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July 2, 2016 9:41 pm

Holocaust Survivor and Nobel Laureate Elie Wiesel Dead at 87

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Nobel laureate Elie Wiesel, reading The Algemeiner, whose advisory board he chairs. Photo: The Algemeiner

Nobel laureate Elie Wiesel, reading The Algemeiner, whose advisory board he chairs. Photo: The Algemeiner

JNS.org Holocaust survivor, author and Nobel Peace Prize Laureate Elie Wiesel has died at the age of 87, according to a spokesman from Israel’s Holocaust memorial museum Yad Vashem and Wiesel’s son Elisha Wiesel on Saturday.

Wiesel, who won the Nobel Peace Prize in 1986 and served as Chairman of The Algemeiner‘s Tribute Committee, is known for writing the book “Night,” in which he told the story of his family’s experience during the Holocaust. The book became the first work in a trilogy along with the books “Dawn” and “Day.” Wiesel also wrote more than 40 other works of nonfiction and fiction.

“Maybe there are no words for what happened. Maybe somehow, the Germans … the cruel killers have succeeded at least in one way, at least that it deprived us, the victims, of finding the proper language of saying what they had done to us, because there are no words for it,” he is known to have said.

The Romanian-born Wiesel, who was 15 when he was sent to the Auschwitz concentration camp in 1944, was also known for working to discover the location of Nazi war criminals in the years since World War II. He also worked as a journalist for various publications, including by covering the trial of Adolf Eichmann in 1961. He campaigned for the immigration of Soviet and Ethiopian Jewry to Israel, and criticized the administration of U.S. President Barack Obama for pressing Israel to halt construction in Judea and Samaria.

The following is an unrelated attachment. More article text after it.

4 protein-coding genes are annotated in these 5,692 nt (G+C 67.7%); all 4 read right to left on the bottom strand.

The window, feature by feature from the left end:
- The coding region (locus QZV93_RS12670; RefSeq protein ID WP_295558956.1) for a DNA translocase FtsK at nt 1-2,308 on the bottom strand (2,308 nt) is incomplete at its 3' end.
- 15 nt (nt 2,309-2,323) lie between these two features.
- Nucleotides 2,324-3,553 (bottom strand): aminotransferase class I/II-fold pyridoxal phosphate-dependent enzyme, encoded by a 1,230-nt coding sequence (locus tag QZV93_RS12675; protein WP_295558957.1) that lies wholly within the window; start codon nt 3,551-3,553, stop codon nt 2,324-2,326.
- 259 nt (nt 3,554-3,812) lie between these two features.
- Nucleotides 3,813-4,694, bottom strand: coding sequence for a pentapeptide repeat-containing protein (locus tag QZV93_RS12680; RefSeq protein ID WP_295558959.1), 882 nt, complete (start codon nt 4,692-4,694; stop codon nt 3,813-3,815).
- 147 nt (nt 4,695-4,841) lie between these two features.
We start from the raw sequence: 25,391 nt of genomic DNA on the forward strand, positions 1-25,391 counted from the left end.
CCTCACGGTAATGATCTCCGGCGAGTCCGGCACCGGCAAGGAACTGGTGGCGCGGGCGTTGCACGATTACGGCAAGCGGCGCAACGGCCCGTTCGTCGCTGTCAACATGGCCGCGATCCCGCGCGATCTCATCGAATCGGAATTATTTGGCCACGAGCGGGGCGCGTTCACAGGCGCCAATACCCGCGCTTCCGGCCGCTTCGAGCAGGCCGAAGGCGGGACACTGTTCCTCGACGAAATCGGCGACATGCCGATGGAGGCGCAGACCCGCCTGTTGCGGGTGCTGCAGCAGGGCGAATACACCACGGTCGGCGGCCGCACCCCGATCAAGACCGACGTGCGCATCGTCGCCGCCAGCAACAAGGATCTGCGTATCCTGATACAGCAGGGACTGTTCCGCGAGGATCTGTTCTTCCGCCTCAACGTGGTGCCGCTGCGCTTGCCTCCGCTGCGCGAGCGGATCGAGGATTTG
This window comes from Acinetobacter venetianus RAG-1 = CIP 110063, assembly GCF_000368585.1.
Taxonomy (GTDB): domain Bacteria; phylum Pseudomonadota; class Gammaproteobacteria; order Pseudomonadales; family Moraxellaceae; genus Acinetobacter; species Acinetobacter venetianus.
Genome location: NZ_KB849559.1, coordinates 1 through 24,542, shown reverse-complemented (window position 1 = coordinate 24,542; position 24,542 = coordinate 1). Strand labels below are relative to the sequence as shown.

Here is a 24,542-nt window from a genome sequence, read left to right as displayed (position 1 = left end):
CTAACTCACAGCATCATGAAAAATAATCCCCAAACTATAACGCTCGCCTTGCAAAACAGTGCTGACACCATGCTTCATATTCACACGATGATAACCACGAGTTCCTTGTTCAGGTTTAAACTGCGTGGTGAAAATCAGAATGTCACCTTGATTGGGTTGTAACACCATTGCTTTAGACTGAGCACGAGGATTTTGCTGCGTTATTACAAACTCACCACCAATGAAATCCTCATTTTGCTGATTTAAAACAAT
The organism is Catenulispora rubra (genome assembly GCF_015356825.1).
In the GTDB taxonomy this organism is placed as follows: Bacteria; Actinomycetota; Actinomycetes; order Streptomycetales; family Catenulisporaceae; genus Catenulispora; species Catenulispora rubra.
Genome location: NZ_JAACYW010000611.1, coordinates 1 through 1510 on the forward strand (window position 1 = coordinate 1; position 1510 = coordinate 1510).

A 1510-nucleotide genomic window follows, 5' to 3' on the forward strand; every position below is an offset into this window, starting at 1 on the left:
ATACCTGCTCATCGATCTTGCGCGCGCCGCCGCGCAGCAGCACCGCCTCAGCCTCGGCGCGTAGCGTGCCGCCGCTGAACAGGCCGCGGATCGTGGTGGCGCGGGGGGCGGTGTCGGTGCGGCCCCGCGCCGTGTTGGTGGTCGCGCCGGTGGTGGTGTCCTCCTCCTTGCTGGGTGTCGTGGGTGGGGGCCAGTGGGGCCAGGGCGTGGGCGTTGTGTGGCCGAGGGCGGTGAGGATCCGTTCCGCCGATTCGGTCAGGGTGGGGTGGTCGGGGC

Aside from the issue of the Holocaust, Wiesel also served on the International Council of the Human Rights Foundation, campaigning against apartheid in South Africa, the 1990s genocide in Yugoslavia and other human rights violations around the world.

Wiesel “gave expression through his exceptional personality, and fascinating books about the victory of the human spirit over cruelty and evil. In the darkness of the Holocaust in which our brothers and sisters — six million — were murdered, Elie Wiesel was a ray of light and greatness of humanity who believed in the good in man,” said Israeli Prime Minister Benjamin Netanyahu.

“I was privileged to know Elie and to learn so much from him,” he said.

World Jewish Congress President Ronald Lauder said in a statement on Wiesel’s death that he “was more than a revered writer. He was also a teacher for many of us. He taught us about the horrors of Auschwitz. He taught us about Judaism, about Israel, and about not being silent in the face of injustice.”

“Instead of giving in to despair, the face of evil and cruelty that at the time was the darkest of humanity, he carried all the way through the message of tolerance and peace for all peoples of the world,” said Jerusalem Mayor Nir Barkat, who gave Wiesel the medal of Honorary Citizen of Jerusalem earlier this year, NBC News reported.

Wiesel is survived by his wife, son, stepdaughter and two grandchildren.

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